The other part I wish to raise about this report is that, as well as giving us that tracking of cost-scheduling capability and where the project is up to, it makes a pretty fair effort of analysing and then listing lessons that should be learnt from each of these projects. That is where one of my significant concerns lie. During the Senate inquiry into Defence procurement we raised, on a number of occasions, the level of confidence within Defence to make adequate assessments of risk before we even brought the project to first and second pass and certainly before contract signature. Defence’s position was that the technical risk assessment was going to be conducted by DSTO, and the point was discussed on a number of occasions with both the Capability Development Group and the DMO. But most of the risk that translated into project delays and cost overruns was not so much with the underlying technology but with issues dealing with integration, certification and acceptance into service. The DSTO and, in fact, most of the people working within Capability Development Group and even many within the DMO were not competent, by strict definition of their qualification and experience, to identify, analyse and make an accurate assessment on the implications of that technical risk.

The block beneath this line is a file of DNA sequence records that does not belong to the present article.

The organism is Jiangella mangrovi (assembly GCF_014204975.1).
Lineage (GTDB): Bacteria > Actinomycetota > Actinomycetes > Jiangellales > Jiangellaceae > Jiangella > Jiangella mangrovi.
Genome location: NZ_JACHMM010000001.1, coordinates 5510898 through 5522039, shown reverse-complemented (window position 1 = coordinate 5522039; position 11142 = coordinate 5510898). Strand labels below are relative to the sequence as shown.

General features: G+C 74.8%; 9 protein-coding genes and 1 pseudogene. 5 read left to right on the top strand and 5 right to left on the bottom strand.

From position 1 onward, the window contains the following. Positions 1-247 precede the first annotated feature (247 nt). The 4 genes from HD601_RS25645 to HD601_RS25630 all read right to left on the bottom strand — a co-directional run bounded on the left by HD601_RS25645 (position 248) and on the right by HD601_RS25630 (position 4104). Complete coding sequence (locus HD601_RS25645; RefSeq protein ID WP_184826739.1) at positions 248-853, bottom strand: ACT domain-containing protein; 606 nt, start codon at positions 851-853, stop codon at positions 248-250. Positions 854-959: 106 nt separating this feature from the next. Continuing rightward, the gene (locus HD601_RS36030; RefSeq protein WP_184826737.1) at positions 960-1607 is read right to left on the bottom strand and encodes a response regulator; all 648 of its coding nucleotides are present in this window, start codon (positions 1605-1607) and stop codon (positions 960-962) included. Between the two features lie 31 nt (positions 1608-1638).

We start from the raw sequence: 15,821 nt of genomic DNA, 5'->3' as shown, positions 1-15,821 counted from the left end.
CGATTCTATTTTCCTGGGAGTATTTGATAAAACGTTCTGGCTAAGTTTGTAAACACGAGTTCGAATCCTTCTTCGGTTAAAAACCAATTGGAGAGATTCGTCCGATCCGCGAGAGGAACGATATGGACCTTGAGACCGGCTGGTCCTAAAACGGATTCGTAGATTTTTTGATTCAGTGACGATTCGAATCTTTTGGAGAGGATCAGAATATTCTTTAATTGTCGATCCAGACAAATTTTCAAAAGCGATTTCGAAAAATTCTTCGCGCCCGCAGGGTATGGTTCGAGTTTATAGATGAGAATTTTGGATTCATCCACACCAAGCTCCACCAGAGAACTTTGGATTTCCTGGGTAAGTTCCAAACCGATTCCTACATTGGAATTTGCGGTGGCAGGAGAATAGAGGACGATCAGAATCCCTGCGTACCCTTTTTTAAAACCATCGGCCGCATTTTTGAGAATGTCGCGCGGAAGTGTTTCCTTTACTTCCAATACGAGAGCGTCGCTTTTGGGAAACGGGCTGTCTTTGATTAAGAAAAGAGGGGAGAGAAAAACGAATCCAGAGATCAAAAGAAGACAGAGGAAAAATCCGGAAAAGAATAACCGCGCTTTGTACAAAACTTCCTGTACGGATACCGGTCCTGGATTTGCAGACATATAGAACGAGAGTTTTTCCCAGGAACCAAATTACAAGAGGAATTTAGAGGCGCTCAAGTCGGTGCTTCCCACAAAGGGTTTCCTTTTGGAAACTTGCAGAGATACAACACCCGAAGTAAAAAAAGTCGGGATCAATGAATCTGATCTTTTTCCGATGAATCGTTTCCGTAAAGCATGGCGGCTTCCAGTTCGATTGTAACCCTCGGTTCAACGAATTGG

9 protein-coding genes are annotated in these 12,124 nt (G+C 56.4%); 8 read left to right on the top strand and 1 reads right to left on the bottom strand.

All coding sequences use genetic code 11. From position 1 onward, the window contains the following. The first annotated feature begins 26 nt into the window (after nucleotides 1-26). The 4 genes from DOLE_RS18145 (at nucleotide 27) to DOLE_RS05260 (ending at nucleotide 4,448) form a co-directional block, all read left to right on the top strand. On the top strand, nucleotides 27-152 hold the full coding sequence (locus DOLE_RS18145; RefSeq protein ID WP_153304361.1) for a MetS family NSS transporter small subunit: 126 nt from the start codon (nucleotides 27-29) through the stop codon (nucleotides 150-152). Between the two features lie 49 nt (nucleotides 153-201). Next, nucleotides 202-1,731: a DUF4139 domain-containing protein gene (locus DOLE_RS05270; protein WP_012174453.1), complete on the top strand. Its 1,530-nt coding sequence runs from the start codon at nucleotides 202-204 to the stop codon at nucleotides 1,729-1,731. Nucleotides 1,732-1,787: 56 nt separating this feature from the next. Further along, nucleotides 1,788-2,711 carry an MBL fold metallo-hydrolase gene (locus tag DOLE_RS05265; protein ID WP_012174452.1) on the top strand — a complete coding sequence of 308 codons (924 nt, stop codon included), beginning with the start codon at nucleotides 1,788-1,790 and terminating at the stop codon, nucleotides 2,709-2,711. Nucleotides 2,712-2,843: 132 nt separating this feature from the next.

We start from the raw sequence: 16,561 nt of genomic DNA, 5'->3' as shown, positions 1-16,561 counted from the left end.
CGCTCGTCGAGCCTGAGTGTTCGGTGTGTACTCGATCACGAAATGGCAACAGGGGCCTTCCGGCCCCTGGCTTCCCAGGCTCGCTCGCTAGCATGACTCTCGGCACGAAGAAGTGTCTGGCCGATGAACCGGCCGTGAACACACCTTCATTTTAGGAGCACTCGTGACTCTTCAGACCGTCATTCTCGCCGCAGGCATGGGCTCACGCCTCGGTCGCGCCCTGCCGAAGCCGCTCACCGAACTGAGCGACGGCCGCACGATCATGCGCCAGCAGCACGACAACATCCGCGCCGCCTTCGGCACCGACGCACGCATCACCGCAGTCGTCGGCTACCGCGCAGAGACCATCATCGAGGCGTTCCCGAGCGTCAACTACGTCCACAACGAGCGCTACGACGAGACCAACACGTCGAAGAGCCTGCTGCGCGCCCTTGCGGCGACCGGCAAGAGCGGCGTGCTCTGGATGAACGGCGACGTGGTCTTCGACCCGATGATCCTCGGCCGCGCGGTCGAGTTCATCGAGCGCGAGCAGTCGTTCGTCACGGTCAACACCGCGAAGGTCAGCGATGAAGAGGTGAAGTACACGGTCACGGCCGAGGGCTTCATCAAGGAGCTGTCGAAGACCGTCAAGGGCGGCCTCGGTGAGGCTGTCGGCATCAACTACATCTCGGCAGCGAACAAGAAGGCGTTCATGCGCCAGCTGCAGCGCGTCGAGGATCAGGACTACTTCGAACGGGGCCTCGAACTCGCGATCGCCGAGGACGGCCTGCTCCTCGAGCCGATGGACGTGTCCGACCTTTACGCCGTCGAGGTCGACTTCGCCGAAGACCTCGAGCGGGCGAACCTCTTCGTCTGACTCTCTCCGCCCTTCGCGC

It is concerning, having highlighted that during the Senate inquiry, to go back and look at the major projects reports from 2007-08 onwards and to see some of the lessons learnt, when it was highlighted by the Audit Office that one of the things that should be learnt out of these projects was that a more robust and informed assessment of risk was needed before the Commonwealth accepted that a capability truly was non-developmental or off-the-shelf, whether that be commercial or military.
It also is a good opportunity to review and to get an independent assessment on how Defence views that issue of off-the-shelf acquisition. What we are consistently told—both in the Defence Senate inquiry into Defence procurement and in estimates—is that Defence’s interpretation of the Mortimer and Kinnaird reviews is that an off-the-shelf option has to be provided to government as a benchmark for them to make a decision about value for money. What is written down and what occurs in practice is an issue of culture. I find it interesting that in paragraph 48 of this year’s report what the ANAO finds, having audited the DMO again, is that following the Kinnaird and Mortimer reviews, government has increasingly been requiring Defence to pursue MOTS or COTS capability solutions, where they exist, that can deliver the required capability. The intention of this policy is to reduce the risk associated with the acquisition of new capability by limiting the Defence organisation’s exposure to the additional risk associated with developmental projects. There is a subtle difference there. It is no longer just a benchmark; it is a preferred direction.